These three. They are our children. We made them. They changed our lives. They did not ruin our lives. I just want to make that clear at the outset.
And yet, we made a book in which we make apparent claims about the things that children represent. Which is midnight waking. Which is unwelcome smells. Which is stained shirts and diaper genies and tiny plastic objects on the floor. Which is change.
We made this book a long time ago. So long ago we almost forgot it existed. Robbi and I have spent a decade making books that we finish writing and illustrating the day before we put them in an envelope and send them out into the world.
But in the real word of publishing, you finish making a book and then you wait for a year while wise people skillfully try to sell it and promote it to bookstores and librarians and such. In the meantime, the author and the illustrator sit around yearning and wondering what the book will actually look like. Or else they instead make a bunch of other books and forget about that book entirely.
This forgetting is what happened to Robbi and me. We are busy working on at least five projects. But then, today, a package arrived. The return address suggested the package was from our publisher, mighty Macmillan.
I immediately started weeping. I have been waiting more than 41 years to open a package containing my first commercial children’s book. The weeping was not planned, but neither was it unexpected.
I felt the contents with my hand. I was able to confirm that the book was inside. But there was other stuff, too. For the sake of escalating excitement, we started with the other stuff.
It was a guide for librarians, introducing them to the new Mac Kids lineup for the new season. Babies Ruin Everything was among the Other Featured Titles.
After admiring the librarian’s guide for as long as we could stand it, I reached into the envelope again.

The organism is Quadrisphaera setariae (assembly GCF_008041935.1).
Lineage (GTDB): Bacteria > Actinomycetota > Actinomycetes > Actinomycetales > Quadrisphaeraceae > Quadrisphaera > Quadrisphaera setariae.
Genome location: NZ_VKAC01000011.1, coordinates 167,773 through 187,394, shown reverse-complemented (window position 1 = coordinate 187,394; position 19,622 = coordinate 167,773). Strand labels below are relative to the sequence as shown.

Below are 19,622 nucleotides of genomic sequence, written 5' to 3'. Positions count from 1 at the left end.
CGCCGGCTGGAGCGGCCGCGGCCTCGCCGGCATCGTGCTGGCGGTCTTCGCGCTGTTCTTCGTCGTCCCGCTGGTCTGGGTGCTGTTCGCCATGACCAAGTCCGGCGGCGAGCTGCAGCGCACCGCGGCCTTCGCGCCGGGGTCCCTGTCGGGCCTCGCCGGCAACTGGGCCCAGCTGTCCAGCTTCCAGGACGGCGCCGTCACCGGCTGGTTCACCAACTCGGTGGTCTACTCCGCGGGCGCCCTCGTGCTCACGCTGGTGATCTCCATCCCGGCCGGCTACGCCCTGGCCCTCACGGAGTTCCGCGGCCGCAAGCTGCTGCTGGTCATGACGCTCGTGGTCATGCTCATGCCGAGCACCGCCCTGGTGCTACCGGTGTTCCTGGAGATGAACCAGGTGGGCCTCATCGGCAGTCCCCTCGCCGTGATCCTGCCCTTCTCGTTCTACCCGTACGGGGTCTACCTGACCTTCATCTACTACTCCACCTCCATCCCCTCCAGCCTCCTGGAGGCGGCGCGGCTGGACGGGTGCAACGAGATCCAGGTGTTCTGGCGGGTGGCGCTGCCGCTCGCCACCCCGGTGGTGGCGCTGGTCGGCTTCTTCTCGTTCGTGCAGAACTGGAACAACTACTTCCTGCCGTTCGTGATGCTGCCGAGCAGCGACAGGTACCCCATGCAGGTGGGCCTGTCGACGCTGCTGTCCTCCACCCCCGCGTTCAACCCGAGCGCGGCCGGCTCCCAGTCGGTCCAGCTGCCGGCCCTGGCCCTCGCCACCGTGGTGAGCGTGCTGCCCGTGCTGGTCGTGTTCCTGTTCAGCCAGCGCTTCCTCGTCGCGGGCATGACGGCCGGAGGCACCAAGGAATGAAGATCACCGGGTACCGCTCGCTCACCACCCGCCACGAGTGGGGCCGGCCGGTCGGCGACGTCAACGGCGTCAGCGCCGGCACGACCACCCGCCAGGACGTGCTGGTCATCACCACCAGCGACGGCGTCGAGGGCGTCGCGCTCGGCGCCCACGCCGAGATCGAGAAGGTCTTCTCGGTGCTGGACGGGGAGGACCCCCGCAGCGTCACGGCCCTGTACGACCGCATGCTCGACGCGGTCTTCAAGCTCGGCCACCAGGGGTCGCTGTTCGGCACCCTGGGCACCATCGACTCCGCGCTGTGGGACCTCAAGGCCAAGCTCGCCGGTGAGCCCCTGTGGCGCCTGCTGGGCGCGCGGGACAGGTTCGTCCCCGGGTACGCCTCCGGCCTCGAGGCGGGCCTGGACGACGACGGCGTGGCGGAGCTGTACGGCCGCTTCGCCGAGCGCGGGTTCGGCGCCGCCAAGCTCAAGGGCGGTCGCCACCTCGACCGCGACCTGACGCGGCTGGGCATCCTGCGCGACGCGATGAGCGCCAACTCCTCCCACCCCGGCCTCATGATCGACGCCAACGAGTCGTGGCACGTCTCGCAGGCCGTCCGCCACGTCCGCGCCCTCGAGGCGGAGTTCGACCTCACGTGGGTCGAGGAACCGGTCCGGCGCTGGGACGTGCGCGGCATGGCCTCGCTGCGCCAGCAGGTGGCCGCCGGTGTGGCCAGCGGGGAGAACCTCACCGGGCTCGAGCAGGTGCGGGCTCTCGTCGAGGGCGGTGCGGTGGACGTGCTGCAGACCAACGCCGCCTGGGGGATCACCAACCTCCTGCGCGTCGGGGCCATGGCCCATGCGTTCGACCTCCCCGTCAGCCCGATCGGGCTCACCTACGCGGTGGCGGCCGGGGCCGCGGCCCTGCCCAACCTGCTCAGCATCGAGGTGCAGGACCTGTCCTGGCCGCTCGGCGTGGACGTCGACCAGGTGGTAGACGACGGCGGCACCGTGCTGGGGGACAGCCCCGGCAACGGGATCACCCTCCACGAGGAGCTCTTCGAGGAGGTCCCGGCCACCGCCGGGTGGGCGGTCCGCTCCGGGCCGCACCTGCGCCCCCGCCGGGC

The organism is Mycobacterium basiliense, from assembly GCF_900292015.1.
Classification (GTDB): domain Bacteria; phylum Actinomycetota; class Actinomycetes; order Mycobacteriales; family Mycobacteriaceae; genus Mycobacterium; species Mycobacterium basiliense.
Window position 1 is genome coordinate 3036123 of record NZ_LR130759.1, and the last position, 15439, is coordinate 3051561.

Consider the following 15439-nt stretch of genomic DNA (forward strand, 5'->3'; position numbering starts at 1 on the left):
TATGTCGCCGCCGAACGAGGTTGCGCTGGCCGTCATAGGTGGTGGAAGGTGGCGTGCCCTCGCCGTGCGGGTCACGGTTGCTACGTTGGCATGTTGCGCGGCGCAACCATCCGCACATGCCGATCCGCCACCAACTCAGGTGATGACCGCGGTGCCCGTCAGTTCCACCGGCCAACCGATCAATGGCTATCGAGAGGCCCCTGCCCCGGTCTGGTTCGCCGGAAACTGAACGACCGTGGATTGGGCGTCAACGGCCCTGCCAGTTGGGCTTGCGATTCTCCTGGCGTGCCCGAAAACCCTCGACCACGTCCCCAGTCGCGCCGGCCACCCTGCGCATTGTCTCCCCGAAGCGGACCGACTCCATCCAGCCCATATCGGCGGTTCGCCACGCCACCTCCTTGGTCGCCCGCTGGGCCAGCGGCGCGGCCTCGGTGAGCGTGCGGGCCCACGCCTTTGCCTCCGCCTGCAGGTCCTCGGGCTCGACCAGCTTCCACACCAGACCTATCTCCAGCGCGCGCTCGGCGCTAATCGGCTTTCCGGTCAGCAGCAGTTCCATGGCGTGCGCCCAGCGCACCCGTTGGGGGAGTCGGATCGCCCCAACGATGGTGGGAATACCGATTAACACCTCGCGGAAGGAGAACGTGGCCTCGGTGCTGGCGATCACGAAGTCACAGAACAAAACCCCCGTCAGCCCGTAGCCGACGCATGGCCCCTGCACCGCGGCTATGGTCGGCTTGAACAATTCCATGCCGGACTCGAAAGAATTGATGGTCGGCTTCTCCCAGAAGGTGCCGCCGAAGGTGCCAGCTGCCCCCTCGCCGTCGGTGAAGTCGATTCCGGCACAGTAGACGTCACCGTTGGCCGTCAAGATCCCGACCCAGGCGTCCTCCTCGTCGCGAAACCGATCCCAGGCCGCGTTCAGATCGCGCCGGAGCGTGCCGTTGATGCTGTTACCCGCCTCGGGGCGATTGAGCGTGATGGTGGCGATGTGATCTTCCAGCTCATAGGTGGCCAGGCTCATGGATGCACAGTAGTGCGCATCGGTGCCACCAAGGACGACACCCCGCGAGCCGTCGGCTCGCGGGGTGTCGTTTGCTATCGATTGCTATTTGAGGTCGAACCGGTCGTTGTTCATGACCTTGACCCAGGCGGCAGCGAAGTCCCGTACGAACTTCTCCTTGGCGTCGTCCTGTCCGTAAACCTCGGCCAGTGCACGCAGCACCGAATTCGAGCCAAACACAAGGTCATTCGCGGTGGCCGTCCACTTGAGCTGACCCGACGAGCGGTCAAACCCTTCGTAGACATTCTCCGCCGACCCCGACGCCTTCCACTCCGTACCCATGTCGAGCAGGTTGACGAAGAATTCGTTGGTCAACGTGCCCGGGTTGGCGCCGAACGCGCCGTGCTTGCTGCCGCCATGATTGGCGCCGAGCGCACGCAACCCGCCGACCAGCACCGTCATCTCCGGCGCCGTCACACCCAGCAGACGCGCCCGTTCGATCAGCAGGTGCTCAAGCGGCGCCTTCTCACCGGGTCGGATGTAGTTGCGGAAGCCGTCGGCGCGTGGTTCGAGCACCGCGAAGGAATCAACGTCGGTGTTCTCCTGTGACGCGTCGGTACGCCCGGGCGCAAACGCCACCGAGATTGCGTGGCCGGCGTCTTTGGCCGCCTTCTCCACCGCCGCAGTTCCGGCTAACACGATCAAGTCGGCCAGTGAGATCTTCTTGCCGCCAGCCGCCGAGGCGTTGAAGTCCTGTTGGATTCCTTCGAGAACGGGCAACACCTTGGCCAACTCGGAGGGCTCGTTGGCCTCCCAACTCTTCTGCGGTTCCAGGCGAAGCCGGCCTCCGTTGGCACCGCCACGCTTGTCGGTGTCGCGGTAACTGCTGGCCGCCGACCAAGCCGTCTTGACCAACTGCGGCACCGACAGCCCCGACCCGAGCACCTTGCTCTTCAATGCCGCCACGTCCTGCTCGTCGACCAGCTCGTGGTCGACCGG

It was time for the main event. The book itself. Of course, I pulled it out upside down and backwards.
But soon I righted the ship. And had my first look. More weeping commenced. It was one of those moments you only get once in life. Or not at all. I am lucky indeed.
Robbi, true to her anti-establishment roots, promptly ripped off the dust jacket to admire the “case” cover. This is publishing speak for “the actual cover of the book”.
We took approximately 50 pictures of ourself with the book before we found one we liked enough to share with you. But here we are with the new arrival. We love how it looks.
And we’re pretty sure it’s going to sleep through the night.
Every time we’ve completed the first copy of an Idiots’Book or Bobbledy Book over the years, we sign and date it. And this time was no exception.
When Alden got home from school, we let her be the first person to read it cover to cover. There may be nothing more satisfying than hearing your kid read your book aloud.
Unless it’s the opportunity to dedicate the book to the kid in question.
Here’s a closer look at the dedication panel. Robbi managed to get it all in.
The frame in the lower left shows our house in Alaska. The tryptic shows a crown for Alden, a rocketship for Kato, and August with his hero/idol Mickey Mouse. The building in the frame on the right is the barn.
And these two. What can we say? The drawing is a total lie. Our babies have done nothing but bring riches and joy (with occasional odor and squealing and plastic objects for good measure).
These two books in our hands are among a small handful of copies that have rolled off the presses so far. The rest of them are still being printed. The book officially release in July, but if you are as excited as we are (or even fractionally so), you can order an advance copy here. It is, apparently, very good for a book to sell a bunch of advance copies, so if you are thinking that you are going to eventually buy a copy, by all means, don’t hold back.